The increasing use of fossil fuels to meet energy needs during the past three decades has led to much higher carbon dioxide emissions into the atmosphere. Rising CO2 concentrations have been reported to account for half of the greenhouse effect that causes global warming. It is therefore essential to develop efficient and cost-effective CO2 management schemes to curb its emission into the atmosphere. The very high costs associated with current CO2 separation technologies require research and development of new technologies that will allow for economically acceptable methods for the capture and sequestration of CO2. Because of their unique properties due to their large porosity, open pore structure, very large surface area and very small primary particle size per unit mass, we believe that nanostructured, high surface area, high porosity, aerogels and/or silica nanopowders modified with amine groups will act as efficient super sorbents to separate CO2 from a flue gas stream. The adsorbed CO2 can then be desorbed at higher temperature, so as to regenerate the sorbents so that they can be reused over many cycles. However, no work has been reported on using these types of supports to immobilize amine to act as sorbents for CO2 capture. We also plan to configure the nanostructured sorbents in a micro-jet assisted fluidized bed rather than a packed bed. Using a fluidized bed has many advantages over a packed bed, such as low pressure drop, good mixing, temperature uniformity, continuous powder handling, and higher catalyst or sorbent effectiveness factors, which heretofore have not been utilized because of the difficulty in obtaining smooth, bubble-less fluidization of ultra-fine powders or nanostructured aerogels. Intellectual Merit: The research project will include synthesizing the amine surface-modified aerogels and silica nanopowders using a variety of chemicals with active amine functionalities, either chemically bonded to the support or immobilized within the porous support, and using different coating methods to produce an optimum amine modified sorbent. We will study the amount of amine loading and its interaction with the support by TGA/DSC and FTIR. CO2 adsorption/desorption equilibrium and kinetics on these super sorbents will be studied using a Cahn microbalance. We will then configure the most promising amine modified sorbents, first in a packed bed (for comparison purposes) and then in a fluidized bed, to measure their ability to separate carbon dioxide from simulated flue gas. We will regenerate the sorbents by raising the temperature and determining the effect of cycling the sorbent over many cycles on their adsorption/desorption and stability properties. Modeling will focus on understanding the sorption equilibrium and sorption kinetics of amine modified sorbents and predicting the performance of the fluidized bed under different operating conditions.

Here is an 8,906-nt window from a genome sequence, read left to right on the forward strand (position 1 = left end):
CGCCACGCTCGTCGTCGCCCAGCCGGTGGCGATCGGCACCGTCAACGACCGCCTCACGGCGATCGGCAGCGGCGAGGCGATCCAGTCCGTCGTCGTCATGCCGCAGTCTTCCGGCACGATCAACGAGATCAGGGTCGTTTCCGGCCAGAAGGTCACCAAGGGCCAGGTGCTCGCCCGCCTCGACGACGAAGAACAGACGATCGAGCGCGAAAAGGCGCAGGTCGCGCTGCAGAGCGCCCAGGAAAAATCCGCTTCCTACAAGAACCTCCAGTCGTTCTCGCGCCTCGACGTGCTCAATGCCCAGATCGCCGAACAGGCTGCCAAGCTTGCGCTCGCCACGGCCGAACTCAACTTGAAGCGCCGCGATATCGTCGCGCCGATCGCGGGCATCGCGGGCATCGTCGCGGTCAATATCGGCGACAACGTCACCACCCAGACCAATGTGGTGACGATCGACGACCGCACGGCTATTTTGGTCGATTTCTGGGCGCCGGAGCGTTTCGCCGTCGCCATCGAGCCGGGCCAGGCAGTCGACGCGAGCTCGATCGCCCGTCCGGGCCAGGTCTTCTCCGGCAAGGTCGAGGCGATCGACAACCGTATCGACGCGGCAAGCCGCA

StatusFinished
Effective start/end date7/15/106/30/13

Funding

  • National Science Foundation (NSF): $241,803.00

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Fluidized bed process
Sorbents
Amines
Carbon dioxide
Aerogels
Fluidized beds
Silica
Sorption
Desorption
Packed beds
Flue gases
Adsorption
Powders
Temperature
Kinetics